Dona Spiritus Sancti
Gifts of the Holy Spirit
12:7 Unicuique autem datur manifestatio Spiritus ad utilitatem. [n. 724]
12:7 And the manifestation of the Spirit is given to every man unto profit. [n. 724]
12:8 Alii quidem per Spiritum datur sermo sapientiae: alii autem sermo scientiae secundum eumdem Spiritum: [n. 727]
12:8 To one indeed, by the Spirit, is given the word of wisdom: and to another, the word of knowledge, according to the same Spirit: [n. 727]
12:9 alteri fides in eodem Spiritu: alii gratia sanitatum in uno Spiritu:
12:9 To another, faith in the same Spirit: to another, the grace of healing in one Spirit:
12:10 alii operatio virtutum, alii prophetia, alii discretio spirituum, alii genera linguarum, alii interpretatio sermonum.
12:10 To another the working of miracles: to another, prophecy: to another, the discerning of spirits: to another, diverse kinds of tongues: to another, interpretation of speeches.
12:11 Haec autem omnia operantur unus atque idem Spiritus, dividens singulis prout vult. [n. 730]
12:11 But all these things, one and the same Spirit works, dividing to every one according as he wills. [n. 730]
724. Posita in generali distinctione gratiarum et ministrationum, et operationum, hic manifestat ea quae dixerat in speciali. Et
724. Having set forth in general the distinction of graces, ministrations and operations, the Apostle here manifests the things he had said in general.
primo quantum ad divisionem gratiarum;
First, as to the division of graces;
secundo quantum ad divisionem ministrationum, ibi et quosdam quidem posuit Deus, et cetera.
second, as to the division of operation, at and God indeed has set some in the Church (1 Cor 12:28).
Circa primum duo facit.
In regard to the first he does two things:
Primo ponit distinctionem gratiarum in speciali;
first, he presents the distinction of graces in general;
secundo adhibet similitudinem, ibi sicut enim corpus, et cetera.
second, he applies a similitude, at for as the body (1 Cor 12:12).
Circa primum tria facit.
In regard to the first he does three things:
Primo ponit conditionem gratiarum gratis datarum;
first, he lays down the condition of charismatic graces;
secundo ponit earum distinctionem, ibi alii quidem datur, etc.;
second, he distinguishes them, at to one indeed;
tertio describit earum actionem, ibi haec autem omnia, et cetera.
third, he describes their action, at but all these things.
725. Dicit ergo primo: dictum est, quod sunt divisiones gratiarum, unicuique autem datur: in quo designatur earum subiectum. Sicut enim nullum membrum est in corpore quod non participet aliquo modo sensum vel motum a capite, ita nullus est in Ecclesia qui non aliquid de gratiis Spiritus sancti participet, secundum illud Matth. XXV, v. 15: dedit unicuique secundum propriam virtutem et, Eph. IV, 7: unicuique nostrum data est gratia.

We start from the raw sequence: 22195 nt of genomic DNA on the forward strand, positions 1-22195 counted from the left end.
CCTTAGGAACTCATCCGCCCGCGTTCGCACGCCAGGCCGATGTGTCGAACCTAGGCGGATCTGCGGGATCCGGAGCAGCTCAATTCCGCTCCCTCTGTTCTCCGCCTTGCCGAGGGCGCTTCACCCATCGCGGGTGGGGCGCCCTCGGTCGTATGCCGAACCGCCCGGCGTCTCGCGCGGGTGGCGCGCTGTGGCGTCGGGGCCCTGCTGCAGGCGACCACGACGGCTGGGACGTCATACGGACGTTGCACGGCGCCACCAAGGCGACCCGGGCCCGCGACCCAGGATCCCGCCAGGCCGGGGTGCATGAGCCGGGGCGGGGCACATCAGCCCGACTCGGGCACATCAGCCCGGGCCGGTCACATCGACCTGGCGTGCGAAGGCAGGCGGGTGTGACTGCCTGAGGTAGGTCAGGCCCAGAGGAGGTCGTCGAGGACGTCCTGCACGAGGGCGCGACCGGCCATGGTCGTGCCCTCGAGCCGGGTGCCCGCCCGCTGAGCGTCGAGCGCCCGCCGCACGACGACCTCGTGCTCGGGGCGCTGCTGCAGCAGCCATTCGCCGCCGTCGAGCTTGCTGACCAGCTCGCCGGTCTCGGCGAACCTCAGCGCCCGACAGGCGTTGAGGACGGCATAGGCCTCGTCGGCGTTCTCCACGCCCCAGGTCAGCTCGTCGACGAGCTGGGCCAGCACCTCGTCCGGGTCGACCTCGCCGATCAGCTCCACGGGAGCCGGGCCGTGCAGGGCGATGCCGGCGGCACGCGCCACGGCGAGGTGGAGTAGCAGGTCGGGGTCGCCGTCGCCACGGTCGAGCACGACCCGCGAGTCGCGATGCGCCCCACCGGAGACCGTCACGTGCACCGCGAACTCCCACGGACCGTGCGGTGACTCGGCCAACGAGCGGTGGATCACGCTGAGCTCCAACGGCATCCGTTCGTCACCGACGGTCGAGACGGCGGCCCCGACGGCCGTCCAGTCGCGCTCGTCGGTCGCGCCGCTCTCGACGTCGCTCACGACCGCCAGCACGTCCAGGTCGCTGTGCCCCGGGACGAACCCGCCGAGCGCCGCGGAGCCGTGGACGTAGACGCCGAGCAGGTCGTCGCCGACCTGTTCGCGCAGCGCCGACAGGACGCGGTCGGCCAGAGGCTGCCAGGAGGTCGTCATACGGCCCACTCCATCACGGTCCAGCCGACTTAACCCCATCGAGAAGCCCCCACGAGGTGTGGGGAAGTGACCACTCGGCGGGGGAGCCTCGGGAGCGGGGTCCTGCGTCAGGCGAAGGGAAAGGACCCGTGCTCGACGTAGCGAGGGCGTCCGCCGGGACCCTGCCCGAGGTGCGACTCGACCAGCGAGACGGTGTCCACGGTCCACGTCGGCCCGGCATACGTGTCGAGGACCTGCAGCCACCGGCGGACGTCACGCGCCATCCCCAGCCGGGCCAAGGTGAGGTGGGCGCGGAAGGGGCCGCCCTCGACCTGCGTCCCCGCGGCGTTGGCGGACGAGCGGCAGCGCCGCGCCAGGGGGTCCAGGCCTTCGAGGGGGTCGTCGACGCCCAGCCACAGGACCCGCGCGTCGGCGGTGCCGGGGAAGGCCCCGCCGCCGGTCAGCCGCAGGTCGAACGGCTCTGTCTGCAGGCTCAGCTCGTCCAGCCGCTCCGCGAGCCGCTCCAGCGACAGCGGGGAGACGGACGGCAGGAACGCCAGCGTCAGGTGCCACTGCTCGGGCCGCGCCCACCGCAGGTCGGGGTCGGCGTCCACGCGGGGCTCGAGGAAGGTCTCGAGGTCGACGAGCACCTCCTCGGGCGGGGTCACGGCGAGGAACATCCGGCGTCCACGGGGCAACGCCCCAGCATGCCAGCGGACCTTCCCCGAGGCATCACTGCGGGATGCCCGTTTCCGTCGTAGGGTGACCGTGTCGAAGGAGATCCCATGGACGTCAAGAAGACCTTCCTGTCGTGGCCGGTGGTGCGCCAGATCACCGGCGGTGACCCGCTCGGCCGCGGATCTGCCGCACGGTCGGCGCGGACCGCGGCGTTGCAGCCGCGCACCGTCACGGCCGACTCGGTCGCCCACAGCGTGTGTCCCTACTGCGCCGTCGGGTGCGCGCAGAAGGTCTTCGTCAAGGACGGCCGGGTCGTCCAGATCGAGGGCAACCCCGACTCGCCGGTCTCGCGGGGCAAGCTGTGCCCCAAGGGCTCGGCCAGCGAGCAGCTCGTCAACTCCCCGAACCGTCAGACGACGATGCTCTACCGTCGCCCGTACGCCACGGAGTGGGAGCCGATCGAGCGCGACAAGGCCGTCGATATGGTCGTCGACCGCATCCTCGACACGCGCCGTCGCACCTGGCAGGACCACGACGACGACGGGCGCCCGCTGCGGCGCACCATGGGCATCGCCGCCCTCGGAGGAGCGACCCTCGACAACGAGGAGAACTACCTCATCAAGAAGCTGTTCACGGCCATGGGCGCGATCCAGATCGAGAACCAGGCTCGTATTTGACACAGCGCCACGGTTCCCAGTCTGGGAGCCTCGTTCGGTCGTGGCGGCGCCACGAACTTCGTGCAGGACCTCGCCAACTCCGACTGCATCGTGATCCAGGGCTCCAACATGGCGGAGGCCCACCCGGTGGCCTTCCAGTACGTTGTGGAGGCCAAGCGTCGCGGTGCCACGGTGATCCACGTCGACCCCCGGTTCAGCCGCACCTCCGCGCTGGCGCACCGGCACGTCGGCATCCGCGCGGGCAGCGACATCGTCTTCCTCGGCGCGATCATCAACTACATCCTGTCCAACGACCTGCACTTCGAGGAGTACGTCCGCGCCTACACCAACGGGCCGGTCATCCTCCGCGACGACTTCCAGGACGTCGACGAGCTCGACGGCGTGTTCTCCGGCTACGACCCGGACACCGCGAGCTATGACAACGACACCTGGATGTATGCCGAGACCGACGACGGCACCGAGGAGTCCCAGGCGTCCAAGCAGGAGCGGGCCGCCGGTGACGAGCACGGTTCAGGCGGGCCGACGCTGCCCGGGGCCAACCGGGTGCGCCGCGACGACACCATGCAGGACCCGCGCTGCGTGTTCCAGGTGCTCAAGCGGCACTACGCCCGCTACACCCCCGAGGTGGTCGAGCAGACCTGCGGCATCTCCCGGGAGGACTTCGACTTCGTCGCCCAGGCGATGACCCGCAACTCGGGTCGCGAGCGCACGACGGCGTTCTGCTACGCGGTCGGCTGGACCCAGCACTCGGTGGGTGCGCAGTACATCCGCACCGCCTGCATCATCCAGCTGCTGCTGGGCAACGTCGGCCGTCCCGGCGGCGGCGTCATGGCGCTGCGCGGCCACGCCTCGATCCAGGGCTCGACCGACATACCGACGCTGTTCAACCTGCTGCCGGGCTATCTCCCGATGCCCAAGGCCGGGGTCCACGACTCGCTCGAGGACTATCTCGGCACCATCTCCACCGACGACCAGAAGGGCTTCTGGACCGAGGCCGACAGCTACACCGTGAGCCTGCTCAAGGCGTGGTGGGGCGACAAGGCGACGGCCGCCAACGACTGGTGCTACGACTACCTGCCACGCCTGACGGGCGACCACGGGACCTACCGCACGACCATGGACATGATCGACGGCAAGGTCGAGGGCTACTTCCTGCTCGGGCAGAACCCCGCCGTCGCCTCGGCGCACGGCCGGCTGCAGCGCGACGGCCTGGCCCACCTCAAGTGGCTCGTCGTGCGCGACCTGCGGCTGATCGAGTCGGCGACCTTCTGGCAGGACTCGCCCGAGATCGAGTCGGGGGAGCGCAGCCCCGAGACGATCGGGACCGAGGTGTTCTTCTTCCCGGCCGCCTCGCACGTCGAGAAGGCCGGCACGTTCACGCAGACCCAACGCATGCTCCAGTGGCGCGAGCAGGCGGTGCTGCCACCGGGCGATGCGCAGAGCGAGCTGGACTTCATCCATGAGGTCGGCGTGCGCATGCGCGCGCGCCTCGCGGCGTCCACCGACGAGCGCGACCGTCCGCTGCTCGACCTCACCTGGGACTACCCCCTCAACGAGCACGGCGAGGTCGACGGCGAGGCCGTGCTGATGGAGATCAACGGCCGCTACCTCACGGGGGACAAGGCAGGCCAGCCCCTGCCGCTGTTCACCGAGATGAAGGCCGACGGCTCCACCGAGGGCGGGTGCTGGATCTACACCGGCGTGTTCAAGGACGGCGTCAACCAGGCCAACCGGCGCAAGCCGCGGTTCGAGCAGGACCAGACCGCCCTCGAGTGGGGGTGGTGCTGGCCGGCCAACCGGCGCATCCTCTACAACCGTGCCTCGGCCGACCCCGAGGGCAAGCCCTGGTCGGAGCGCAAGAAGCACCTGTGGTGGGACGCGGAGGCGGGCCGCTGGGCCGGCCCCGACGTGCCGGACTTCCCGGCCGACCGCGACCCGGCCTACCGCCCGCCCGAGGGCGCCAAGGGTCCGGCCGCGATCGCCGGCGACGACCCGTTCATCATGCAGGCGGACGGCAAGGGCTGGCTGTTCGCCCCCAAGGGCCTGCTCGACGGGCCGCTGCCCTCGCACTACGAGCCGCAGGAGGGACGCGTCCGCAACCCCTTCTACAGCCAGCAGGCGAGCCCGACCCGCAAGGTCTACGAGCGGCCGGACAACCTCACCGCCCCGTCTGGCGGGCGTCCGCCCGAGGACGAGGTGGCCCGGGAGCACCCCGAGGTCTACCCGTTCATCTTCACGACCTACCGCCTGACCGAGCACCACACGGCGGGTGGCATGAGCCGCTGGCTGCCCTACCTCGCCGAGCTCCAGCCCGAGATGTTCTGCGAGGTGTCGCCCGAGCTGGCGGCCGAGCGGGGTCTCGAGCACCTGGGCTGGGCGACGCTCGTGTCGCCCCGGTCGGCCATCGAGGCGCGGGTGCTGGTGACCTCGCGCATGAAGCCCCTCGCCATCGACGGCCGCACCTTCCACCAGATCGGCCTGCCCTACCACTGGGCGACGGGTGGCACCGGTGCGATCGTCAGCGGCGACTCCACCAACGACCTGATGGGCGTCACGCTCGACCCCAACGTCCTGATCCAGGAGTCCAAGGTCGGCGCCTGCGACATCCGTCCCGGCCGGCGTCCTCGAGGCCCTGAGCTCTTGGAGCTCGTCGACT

725. First, therefore, he says: it has been stated that there are divisions of graces, given to every man; in which is designated their subject. For just as there is no member in the body, which does not partake in some way of the sense and motion from the head, so no one is in the Church, who does not participate in some grace of the Spirit: he gave to each according to his ability (Matt 25:15); grace was given to each of us according to the measure of God’s gifts (Eph 4:7).
Manifestatio Spiritus, in quo designatur officium gratiae gratis datae. Pertinet autem ad gratiam gratum facientem, quod per eam Spiritus Sanctus inhabitet, quod quidem non pertinet ad gratiam gratis datam, sed solum ut per eam Spiritus Sanctus manifestetur, sicut interior motus cordis per vocem. Unde Io. III, 8 dicitur: vocem eius audis, et in Ps. XCVII, 2 dicitur: notum fecit Dominus salutare suum.
The manifestation of the Spirit, in which is designated the office of charismatic graces. But it pertains to sanctifying grace that through it the Holy Spirit indwells, which, indeed, does not pertain to charismatic graces, but only that through them the Holy Spirit is manifested, as the interior motion of the heart through the voice. Hence it is said: you hear his voice (John 3:8); the Lord has made known his victory (Ps 98:2).
Manifestatur autem, per huiusmodi gratias, Spiritus Sanctus dupliciter. Uno modo ut inhabitans Ecclesiam et docens et Sanctificans eam, puta cum aliquis peccator, quem non inhabitat Spiritus Sanctus, faciat miracula ad ostendendum, quod fides Ecclesiae quam ipse praedicat, sit vera. Unde dicitur Hebr. II, 4: contestante Deo signis et prodigiis, et variis Spiritus Sancti distributionibus.
The Holy Spirit is manifested in two ways by graces of this sort. In one way as dwelling in the Church by teaching and sanctifying it, as when a sinner, in whom the Holy Spirit does not dwell, works miracles to show that the faith of the Church which he professes is true: while God also bore witness by signs and wonders and various miracles and by gifts of the Holy Spirit (Heb 2:4).